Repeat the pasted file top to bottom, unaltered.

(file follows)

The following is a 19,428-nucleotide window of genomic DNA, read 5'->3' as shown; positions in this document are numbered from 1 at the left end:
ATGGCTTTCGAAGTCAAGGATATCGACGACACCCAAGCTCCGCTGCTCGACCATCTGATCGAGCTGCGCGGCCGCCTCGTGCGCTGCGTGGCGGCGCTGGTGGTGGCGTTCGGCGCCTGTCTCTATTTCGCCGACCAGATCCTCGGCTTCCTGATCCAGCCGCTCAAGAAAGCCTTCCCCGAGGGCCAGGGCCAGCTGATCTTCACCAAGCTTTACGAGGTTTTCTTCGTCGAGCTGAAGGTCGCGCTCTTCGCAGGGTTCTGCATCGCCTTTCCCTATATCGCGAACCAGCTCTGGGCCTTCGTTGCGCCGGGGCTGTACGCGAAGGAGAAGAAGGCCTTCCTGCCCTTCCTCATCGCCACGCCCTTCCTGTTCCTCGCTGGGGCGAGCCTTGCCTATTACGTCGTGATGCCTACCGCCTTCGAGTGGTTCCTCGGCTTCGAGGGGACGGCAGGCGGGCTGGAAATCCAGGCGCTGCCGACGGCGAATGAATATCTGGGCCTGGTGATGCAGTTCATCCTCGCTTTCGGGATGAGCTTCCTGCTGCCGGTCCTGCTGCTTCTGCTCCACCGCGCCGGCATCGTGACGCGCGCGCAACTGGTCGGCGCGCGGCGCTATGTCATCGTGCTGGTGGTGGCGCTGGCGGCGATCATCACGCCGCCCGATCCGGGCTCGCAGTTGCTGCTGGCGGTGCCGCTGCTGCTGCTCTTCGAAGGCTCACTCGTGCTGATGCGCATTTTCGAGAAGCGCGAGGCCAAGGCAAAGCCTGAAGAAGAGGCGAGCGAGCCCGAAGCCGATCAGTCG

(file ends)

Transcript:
The following is a 19,428-nucleotide window of genomic DNA, read 5'->3' as shown; positions in this document are numbered from 1 at the left end:
ATGGCTTTCGAAGTCAAGGATATCGACGACACCCAAGCTCCGCTGCTCGACCATCTGATCGAGCTGCGCGGCCGCCTCGTGCGCTGCGTGGCGGCGCTGGTGGTGGCGTTCGGCGCCTGTCTCTATTTCGCCGACCAGATCCTCGGCTTCCTGATCCAGCCGCTCAAGAAAGCCTTCCCCGAGGGCCAGGGCCAGCTGATCTTCACCAAGCTTTACGAGGTTTTCTTCGTCGAGCTGAAGGTCGCGCTCTTCGCAGGGTTCTGCATCGCCTTTCCCTATATCGCGAACCAGCTCTGGGCCTTCGTTGCGCCGGGGCTGTACGCGAAGGAGAAGAAGGCCTTCCTGCCCTTCCTCATCGCCACGCCCTTCCTGTTCCTCGCTGGGGCGAGCCTTGCCTATTACGTCGTGATGCCTACCGCCTTCGAGTGGTTCCTCGGCTTCGAGGGGACGGCAGGCGGGCTGGAAATCCAGGCGCTGCCGACGGCGAATGAATATCTGGGCCTGGTGATGCAGTTCATCCTCGCTTTCGGGATGAGCTTCCTGCTGCCGGTCCTGCTGCTTCTGCTCCACCGCGCCGGCATCGTGACGCGCGCGCAACTGGTCGGCGCGCGGCGCTATGTCATCGTGCTGGTGGTGGCGCTGGCGGCGATCATCACGCCGCCCGATCCGGGCTCGCAGTTGCTGCTGGCGGTGCCGCTGCTGCTGCTCTTCGAAGGCTCACTCGTGCTGATGCGCATTTTCGAGAAGCGCGAGGCCAAGGCAAAGCCTGAAGAAGAGGCGAGCGAGCCCGAAGCCGATCAGTCG